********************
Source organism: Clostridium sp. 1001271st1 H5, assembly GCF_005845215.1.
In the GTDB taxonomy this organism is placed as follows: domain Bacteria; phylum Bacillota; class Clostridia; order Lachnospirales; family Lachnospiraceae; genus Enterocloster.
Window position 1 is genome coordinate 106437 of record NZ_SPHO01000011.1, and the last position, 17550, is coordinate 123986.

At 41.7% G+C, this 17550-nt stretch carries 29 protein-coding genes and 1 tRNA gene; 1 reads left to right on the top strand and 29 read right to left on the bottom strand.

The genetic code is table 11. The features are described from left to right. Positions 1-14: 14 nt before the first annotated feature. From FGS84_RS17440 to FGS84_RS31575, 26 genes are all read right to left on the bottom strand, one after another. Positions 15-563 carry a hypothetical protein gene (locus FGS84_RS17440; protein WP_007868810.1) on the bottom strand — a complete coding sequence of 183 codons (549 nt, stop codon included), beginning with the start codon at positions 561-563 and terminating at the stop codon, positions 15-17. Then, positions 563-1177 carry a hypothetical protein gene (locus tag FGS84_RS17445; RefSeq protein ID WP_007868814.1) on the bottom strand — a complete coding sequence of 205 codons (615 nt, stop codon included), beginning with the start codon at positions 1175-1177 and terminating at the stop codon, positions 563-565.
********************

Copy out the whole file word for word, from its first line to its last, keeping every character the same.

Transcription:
Source organism: Clostridium sp. 1001271st1 H5, assembly GCF_005845215.1.
In the GTDB taxonomy this organism is placed as follows: domain Bacteria; phylum Bacillota; class Clostridia; order Lachnospirales; family Lachnospiraceae; genus Enterocloster.
Window position 1 is genome coordinate 106437 of record NZ_SPHO01000011.1, and the last position, 17550, is coordinate 123986.

At 41.7% G+C, this 17550-nt stretch carries 29 protein-coding genes and 1 tRNA gene; 1 reads left to right on the top strand and 29 read right to left on the bottom strand.

The genetic code is table 11. The features are described from left to right. Positions 1-14: 14 nt before the first annotated feature. From FGS84_RS17440 to FGS84_RS31575, 26 genes are all read right to left on the bottom strand, one after another. Positions 15-563 carry a hypothetical protein gene (locus FGS84_RS17440; protein WP_007868810.1) on the bottom strand — a complete coding sequence of 183 codons (549 nt, stop codon included), beginning with the start codon at positions 561-563 and terminating at the stop codon, positions 15-17. Then, positions 563-1177 carry a hypothetical protein gene (locus tag FGS84_RS17445; RefSeq protein ID WP_007868814.1) on the bottom strand — a complete coding sequence of 205 codons (615 nt, stop codon included), beginning with the start codon at positions 1175-1177 and terminating at the stop codon, positions 563-565.